"Engineered" joists such as those shown in your photograph are de rigeur amongst the major housebuilders now and are produced by several manufacturers. They have been successfully used for well over 10 years now. Their advantages over the original timber joist are greater strength for the depth of timber, light weight, greater achievable spans and more flexibility in positioning service runs, through their centres.
Semi Engineered I-Joists (or I-Beam Joists), invented by Nascoe (I understand) are licensed for manufacturer to 15 plants in 6 countries.
You can find them in Australia, Canada, USA, UK. Australian standards are so much nicer written on these, for the home owners benefit.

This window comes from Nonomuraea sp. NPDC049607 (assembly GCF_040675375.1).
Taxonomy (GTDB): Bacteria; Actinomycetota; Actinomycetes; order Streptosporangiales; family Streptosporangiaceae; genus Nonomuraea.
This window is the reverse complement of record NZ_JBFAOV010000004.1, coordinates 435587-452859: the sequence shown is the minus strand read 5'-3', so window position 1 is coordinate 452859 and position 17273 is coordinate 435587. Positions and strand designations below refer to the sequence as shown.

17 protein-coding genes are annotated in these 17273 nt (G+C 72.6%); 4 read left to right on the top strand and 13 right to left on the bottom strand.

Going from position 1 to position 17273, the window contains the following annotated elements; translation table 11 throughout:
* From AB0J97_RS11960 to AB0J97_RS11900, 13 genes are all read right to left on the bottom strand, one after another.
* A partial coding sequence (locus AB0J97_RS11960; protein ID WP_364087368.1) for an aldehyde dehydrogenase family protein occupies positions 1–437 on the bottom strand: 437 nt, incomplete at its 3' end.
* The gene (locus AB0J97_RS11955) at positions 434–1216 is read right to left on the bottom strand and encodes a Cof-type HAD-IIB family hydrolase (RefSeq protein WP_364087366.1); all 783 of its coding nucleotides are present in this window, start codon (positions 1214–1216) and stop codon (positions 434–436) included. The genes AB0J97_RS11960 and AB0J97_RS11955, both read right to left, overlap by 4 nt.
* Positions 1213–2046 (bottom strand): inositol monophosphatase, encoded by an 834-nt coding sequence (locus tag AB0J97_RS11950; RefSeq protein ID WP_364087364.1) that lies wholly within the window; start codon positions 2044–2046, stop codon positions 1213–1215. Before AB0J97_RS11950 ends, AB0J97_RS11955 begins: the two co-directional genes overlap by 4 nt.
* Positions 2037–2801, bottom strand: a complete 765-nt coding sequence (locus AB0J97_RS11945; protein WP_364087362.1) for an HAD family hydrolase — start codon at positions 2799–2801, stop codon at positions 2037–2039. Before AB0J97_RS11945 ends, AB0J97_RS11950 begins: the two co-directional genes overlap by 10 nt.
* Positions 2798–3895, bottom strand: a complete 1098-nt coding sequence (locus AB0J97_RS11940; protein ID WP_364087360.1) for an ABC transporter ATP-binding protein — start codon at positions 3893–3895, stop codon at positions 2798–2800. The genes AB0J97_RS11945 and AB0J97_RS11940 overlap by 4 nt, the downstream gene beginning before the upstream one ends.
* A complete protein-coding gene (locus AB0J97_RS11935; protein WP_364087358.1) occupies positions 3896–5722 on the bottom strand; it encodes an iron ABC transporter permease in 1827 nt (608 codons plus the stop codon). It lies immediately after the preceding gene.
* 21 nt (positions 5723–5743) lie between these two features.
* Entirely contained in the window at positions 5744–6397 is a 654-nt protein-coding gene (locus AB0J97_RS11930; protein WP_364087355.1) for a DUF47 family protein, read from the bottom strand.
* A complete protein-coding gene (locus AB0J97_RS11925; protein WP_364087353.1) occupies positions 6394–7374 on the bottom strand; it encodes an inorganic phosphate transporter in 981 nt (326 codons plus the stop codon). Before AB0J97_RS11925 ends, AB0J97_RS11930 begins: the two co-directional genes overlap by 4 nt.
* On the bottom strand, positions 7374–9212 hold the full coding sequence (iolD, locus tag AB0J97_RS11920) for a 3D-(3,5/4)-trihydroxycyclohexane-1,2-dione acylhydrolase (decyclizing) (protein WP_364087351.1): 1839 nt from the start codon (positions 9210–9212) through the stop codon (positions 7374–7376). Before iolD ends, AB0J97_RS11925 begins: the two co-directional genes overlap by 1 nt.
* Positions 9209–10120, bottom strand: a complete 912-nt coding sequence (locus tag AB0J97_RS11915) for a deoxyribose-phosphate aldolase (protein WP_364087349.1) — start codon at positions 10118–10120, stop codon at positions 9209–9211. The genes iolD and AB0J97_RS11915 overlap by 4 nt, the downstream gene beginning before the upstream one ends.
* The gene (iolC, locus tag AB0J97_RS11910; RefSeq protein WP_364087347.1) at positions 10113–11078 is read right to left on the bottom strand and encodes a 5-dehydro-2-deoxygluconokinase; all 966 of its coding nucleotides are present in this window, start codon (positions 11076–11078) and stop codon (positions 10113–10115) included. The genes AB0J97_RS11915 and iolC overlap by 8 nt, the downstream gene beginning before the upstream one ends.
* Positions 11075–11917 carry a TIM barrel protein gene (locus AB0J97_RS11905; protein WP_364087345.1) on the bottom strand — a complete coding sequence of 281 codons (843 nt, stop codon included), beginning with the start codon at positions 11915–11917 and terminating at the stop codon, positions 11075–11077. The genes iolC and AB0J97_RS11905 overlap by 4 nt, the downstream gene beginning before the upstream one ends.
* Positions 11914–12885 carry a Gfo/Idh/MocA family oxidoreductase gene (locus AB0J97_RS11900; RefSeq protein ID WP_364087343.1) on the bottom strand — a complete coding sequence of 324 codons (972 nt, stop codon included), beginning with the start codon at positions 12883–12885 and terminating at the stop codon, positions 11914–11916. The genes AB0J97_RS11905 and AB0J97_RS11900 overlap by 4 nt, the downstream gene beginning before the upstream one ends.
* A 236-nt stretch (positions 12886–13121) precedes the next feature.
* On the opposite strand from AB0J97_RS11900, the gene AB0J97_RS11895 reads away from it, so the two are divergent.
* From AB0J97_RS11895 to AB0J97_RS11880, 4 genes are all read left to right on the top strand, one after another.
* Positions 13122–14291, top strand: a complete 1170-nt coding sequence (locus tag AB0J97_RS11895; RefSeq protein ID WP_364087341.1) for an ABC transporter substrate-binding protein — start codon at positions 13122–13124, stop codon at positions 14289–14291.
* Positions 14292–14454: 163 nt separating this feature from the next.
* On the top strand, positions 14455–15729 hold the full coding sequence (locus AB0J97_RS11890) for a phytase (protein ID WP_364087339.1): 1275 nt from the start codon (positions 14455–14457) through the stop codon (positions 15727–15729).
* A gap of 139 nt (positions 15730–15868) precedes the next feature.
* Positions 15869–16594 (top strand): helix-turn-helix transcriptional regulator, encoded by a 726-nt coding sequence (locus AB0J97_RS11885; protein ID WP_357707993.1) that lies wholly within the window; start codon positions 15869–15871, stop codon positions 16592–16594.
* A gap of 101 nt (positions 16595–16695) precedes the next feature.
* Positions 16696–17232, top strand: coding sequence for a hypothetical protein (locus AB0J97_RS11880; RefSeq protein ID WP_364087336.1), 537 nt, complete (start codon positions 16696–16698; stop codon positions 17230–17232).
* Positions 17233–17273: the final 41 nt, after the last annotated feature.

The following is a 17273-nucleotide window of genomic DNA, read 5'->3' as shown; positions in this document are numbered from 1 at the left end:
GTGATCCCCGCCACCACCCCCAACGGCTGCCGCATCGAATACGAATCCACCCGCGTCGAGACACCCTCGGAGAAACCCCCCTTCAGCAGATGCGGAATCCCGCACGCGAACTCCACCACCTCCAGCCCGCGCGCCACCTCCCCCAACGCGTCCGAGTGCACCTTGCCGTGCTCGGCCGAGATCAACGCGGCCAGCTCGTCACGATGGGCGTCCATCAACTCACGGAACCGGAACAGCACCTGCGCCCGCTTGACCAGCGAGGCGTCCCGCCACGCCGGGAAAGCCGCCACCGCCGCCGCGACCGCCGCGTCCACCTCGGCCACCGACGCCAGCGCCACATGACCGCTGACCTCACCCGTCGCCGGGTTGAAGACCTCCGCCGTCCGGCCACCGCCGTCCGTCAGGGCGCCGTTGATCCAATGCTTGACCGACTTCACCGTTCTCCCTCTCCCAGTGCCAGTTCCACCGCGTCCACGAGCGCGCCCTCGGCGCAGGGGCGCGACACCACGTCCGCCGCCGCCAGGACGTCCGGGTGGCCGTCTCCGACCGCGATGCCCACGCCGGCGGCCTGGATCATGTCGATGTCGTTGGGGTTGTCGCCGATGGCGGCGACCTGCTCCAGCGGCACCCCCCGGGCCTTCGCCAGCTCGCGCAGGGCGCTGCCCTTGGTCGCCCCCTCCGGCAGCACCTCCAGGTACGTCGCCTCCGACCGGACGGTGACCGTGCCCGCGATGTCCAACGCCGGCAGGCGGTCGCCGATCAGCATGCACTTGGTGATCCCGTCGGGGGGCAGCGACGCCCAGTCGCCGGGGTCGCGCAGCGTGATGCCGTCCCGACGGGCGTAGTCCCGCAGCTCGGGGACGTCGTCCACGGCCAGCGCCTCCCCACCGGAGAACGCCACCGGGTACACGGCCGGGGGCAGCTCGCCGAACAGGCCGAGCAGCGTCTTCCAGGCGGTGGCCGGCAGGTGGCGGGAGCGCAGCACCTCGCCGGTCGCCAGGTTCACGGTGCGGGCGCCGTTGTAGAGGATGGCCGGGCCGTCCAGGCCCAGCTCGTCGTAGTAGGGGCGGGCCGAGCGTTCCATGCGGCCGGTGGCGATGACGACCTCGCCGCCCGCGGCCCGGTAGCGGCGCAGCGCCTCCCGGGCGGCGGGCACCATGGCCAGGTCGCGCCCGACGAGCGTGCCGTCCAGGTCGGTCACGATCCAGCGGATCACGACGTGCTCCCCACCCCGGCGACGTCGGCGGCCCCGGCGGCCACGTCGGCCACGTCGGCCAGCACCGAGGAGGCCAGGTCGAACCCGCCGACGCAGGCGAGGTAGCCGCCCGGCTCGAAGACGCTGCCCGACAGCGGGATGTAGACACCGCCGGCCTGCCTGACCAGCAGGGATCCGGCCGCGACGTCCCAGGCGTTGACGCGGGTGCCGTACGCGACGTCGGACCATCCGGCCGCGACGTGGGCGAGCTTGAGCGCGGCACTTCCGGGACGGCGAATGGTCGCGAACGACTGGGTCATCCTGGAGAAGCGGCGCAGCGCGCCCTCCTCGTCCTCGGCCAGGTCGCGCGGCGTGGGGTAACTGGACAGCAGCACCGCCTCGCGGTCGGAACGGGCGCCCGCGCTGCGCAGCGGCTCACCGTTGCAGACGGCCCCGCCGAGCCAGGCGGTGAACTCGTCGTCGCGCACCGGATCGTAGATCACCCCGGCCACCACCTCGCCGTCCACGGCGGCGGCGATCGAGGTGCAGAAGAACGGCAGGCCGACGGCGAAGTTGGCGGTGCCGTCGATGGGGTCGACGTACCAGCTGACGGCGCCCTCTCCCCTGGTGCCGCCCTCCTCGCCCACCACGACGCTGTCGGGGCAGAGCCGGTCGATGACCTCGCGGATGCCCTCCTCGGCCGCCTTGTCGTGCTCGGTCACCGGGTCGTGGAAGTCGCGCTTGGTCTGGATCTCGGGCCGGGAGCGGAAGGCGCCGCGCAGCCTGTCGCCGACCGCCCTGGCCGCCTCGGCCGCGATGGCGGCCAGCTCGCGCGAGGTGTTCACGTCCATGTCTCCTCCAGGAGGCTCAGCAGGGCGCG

These are typically fitted as continuous floor runs thus the whole floor should generally be considered when meeting manufacturers tolerances, thus not necessarily NHBC guidelines for each room (implied to home owners like us as seperate entities).
In the UK JJI Joists is one such company that licenses rights to manufacturer and sell I-Beam Joists. They supply Persimmon Homes, Charles Church and other builders.
Using JJI web site, you can look up your joist specification (if yours are JJI, which will be marked on them) and see the floors Serviceability Index (SI).
This is a measure of how solid (how little deflection) the floor will exhibit.
From memory, an SI index of 1.00 would give 9 or 12mm deflection across a 4m span. In our home Charles Church used the lowest spec joist (thinest, most widely spaced) across an approximate 4m span giving a theoretical SI or 1.06. I understand the joists cost less than £1,000 for our property.